Gaby shared that she drew a kite to show freedom because Iqbal and Fatima dreamed of the day that they could fly a kite and were free from the looms and their master. She also explained that she drew the kite “breaking through a fence” that held in the kids. The clouds in the sky were another symbol of freedom because the kids could not see the sky when they were working in the shop. The small details in their drawings indicate that students had listened carefully to this intense story, made their own meanings, and created visual images to show their new understandings.
Sketch to Stretch was more than just a response strategy to literature in my classroom. These sketches are an illustrated record of our learning. Through examining how the students’ sketches unfolded over time, I was able to see the ways in which my students developed more symbolic and conceptual thinking, as well as how my own learning as a teacher developed. I originally planned to use Sketch to Stretch as a way to encourage thoughtful talk about literature, but quickly learned that we needed to first engage in exploratory talk to share our initial responses. This exploratory talk provided students with the support they needed to consider their own interpretations and engage in transmediation to move their talk into symbolic representations of our thinking. We needed to think together and I needed to demonstrate and encourage symbolic thinking to support them in creating a sketch.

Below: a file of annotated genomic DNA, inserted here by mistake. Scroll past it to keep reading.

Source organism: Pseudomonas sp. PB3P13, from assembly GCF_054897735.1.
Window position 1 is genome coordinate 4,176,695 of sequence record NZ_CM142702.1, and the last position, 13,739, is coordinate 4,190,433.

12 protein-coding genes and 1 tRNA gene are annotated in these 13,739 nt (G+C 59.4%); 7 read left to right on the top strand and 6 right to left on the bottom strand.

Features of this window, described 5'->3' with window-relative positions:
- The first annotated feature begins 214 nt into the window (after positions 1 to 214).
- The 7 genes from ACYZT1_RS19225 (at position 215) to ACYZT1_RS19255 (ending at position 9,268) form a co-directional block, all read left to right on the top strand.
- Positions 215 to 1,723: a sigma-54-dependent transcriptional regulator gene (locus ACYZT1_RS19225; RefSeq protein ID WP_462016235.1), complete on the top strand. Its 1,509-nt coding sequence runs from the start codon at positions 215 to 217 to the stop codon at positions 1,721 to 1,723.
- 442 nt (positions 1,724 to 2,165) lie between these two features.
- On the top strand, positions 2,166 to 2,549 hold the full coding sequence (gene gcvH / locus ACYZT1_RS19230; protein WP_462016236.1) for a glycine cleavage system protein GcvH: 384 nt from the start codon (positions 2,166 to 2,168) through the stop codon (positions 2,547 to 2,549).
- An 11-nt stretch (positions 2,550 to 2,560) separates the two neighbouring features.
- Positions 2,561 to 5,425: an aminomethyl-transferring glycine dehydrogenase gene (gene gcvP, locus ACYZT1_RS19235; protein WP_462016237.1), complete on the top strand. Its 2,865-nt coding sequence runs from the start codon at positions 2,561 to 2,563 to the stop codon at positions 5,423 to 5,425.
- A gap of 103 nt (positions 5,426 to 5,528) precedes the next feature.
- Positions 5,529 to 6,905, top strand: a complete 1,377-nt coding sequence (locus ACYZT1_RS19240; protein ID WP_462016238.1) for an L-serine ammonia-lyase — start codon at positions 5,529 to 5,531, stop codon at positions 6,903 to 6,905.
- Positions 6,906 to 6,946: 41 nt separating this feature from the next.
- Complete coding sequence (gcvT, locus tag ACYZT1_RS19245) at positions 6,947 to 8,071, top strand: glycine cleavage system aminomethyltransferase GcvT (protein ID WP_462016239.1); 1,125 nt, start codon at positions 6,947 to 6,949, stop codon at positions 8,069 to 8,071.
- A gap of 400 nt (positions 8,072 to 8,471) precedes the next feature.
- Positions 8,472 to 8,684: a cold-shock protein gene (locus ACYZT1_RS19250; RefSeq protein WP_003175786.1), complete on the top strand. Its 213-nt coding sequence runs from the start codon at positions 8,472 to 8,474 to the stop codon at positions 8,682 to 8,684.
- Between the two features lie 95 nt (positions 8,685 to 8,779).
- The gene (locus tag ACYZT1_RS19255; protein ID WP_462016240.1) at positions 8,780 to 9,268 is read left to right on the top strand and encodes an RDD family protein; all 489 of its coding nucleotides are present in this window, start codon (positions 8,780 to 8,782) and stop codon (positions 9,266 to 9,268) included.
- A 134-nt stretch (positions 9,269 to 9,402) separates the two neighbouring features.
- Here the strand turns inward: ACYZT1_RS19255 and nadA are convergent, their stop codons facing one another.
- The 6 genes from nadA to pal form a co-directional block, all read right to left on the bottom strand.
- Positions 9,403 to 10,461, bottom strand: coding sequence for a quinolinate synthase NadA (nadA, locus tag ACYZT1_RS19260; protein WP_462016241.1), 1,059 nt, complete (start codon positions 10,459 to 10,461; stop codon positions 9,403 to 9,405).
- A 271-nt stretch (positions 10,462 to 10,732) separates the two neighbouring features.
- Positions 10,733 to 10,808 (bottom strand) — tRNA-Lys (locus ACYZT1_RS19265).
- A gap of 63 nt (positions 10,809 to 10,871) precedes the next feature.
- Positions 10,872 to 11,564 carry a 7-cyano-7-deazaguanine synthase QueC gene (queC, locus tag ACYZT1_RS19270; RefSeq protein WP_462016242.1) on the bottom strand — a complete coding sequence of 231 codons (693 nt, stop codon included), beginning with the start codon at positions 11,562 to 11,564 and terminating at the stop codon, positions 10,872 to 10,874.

As an educator it is sometimes hard to abandon carefully developed lesson plans, but in this case it was essential to do so to support my students as critical thinkers. I could have easily judged their first attempts at sketching as an indication that third graders could only illustrate events from a text. Through taking a closer look at their sketches, I saw glimpses of symbolic thinking starting to emerge. By taking instructional time to build strategies and ways of thinking about books, my students moved past their surface understandings of a text. Sketch to Stretch gave students a way to create visual images of their thinking and this move from language to visual thinking transformed their understandings and, in turn, led to richer dialogue. Action research provided a way for me to examine these small shifts in student thinking over time and, in turn, transformed my understandings about children’s potential to engage in symbolic thinking.